Villa Del Sol had been built after Southport lost its bid for the naval station. Most of the sandstone condos were owned by people from Corpus or by snowbirds, silver-haired retirees who wintered on the coast and caned their way through the souvenir shops on Station Street. “It’s snowing,” Laura used to say when they’d get stuck behind an elderly driver. They lived in a three-bedroom ranch, a few blocks from the house where Eric had grown up where his father still lived. Their house was drafty, in need of a new roof, double-mortgaged to put up the reward money. Every couple of years he had to raise the foundation with bottle jacks.
But when Villa Del Sol first opened, Eric had driven Laura and the boys to an open house. Justin was nine, Griff was seven. Everyone wore church clothes.
“Who can afford one of these?” Laura said in the living room of the model unit. “No one we know.”
“We’re not that far off,” Eric said, trying to sound assured. “Besides, no charge for looking.”
The boys were in the courtyard, hunting rocks. Griff had recently started collecting them, because Justin did. Laura watched them through the bay window. She said, “Guess what Justin asked me last night.”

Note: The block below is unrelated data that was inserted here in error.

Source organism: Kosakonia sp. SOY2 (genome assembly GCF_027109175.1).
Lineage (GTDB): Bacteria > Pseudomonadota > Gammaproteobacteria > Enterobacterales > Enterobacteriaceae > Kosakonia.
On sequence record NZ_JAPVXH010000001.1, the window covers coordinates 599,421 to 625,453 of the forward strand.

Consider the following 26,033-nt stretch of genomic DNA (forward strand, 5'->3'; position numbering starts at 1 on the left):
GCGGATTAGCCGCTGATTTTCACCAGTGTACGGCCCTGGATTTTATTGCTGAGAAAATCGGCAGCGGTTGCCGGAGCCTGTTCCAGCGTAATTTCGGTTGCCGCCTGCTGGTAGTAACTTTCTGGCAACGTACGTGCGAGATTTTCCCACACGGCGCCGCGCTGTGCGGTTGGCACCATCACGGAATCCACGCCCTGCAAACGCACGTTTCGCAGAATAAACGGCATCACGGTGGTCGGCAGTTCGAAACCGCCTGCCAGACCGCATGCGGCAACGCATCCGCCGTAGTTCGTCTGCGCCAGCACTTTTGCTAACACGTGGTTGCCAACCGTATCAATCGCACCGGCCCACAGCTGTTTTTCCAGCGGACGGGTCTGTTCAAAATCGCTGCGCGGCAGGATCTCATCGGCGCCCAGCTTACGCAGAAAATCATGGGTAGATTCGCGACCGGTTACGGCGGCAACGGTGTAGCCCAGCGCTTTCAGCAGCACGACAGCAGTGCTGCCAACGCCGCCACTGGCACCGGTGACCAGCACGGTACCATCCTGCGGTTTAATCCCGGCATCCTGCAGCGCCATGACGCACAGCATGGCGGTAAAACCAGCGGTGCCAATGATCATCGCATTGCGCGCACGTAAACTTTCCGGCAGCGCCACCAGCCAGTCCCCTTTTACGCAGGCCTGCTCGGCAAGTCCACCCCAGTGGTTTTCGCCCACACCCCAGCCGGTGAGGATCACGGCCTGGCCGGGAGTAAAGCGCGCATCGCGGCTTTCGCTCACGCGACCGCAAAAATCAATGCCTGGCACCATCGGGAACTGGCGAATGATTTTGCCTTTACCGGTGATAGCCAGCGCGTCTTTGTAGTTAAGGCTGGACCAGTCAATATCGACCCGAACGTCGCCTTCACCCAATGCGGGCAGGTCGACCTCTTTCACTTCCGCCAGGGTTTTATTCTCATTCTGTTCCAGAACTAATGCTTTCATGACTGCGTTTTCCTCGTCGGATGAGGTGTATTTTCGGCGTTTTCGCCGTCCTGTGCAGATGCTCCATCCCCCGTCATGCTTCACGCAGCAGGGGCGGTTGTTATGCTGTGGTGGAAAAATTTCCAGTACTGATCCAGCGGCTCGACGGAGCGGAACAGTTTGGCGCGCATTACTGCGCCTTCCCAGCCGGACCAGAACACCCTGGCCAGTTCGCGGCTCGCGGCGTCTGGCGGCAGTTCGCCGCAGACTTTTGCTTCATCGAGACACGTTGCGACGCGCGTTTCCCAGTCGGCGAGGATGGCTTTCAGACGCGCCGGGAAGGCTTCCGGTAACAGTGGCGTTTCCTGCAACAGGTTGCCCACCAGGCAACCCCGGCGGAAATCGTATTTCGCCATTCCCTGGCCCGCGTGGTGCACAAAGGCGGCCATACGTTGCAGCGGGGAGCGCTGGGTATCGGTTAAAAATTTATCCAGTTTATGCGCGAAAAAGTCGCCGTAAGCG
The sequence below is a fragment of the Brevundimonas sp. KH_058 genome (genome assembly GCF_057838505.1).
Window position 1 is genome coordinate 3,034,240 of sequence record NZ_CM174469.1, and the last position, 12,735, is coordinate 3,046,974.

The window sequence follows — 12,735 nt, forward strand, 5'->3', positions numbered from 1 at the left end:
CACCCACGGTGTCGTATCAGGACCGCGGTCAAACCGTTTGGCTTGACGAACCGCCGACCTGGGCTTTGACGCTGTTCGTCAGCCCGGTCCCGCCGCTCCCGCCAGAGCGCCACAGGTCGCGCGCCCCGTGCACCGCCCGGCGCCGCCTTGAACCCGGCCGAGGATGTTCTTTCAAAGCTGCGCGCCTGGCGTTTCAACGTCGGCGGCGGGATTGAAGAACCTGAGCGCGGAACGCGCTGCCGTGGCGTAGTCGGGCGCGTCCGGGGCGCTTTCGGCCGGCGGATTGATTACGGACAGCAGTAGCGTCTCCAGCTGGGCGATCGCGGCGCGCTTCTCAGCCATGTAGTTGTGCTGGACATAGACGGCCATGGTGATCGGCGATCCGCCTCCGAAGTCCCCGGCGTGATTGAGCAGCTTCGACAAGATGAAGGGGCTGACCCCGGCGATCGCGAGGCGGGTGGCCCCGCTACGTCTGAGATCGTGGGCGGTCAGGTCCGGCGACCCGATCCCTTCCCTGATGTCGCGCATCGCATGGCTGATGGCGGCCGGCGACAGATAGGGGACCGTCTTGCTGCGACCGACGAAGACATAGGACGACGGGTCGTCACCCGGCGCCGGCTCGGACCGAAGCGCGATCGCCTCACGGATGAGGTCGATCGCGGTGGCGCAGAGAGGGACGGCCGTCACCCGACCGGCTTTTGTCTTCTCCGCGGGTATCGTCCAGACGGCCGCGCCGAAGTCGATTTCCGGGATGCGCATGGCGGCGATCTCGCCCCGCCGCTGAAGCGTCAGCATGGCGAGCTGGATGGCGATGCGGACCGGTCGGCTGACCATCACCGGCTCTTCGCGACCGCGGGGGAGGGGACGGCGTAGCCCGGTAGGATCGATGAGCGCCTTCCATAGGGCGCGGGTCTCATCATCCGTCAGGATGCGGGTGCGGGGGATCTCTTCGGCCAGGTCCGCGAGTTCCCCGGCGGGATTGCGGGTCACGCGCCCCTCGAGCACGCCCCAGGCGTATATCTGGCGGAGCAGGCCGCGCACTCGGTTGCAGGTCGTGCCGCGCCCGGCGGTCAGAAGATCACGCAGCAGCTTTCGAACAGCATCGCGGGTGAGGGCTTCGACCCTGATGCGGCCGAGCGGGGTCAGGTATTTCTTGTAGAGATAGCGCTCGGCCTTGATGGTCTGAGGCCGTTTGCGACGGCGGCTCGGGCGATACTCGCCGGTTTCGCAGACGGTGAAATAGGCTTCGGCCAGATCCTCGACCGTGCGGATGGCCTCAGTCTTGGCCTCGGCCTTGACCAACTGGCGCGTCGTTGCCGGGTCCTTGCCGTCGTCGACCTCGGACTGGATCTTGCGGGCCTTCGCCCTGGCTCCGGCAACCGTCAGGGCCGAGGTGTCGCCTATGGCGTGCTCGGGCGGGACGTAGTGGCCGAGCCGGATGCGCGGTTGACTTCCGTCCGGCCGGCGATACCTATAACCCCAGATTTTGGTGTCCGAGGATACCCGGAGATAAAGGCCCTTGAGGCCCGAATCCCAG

“If Rainbow could sleep inside?” he said. Rainbow was their black Lab, a dog Eric had bought from a man selling puppies out of his truck bed on Station Street. Rainbow was a good, affable dog, but she’d recently been relegated to the backyard after Eric woke to find her chewing one of his boots.
“Yes, but something else,” Laura said.
“About cusswords? The other day he asked me if there were any he could say without getting in trouble.”
“He asked me to marry him.”
“Oh,” Eric said. “Smart boy.”
“You don’t think it’s weird?”
“He’s got good taste in women, is what I think.”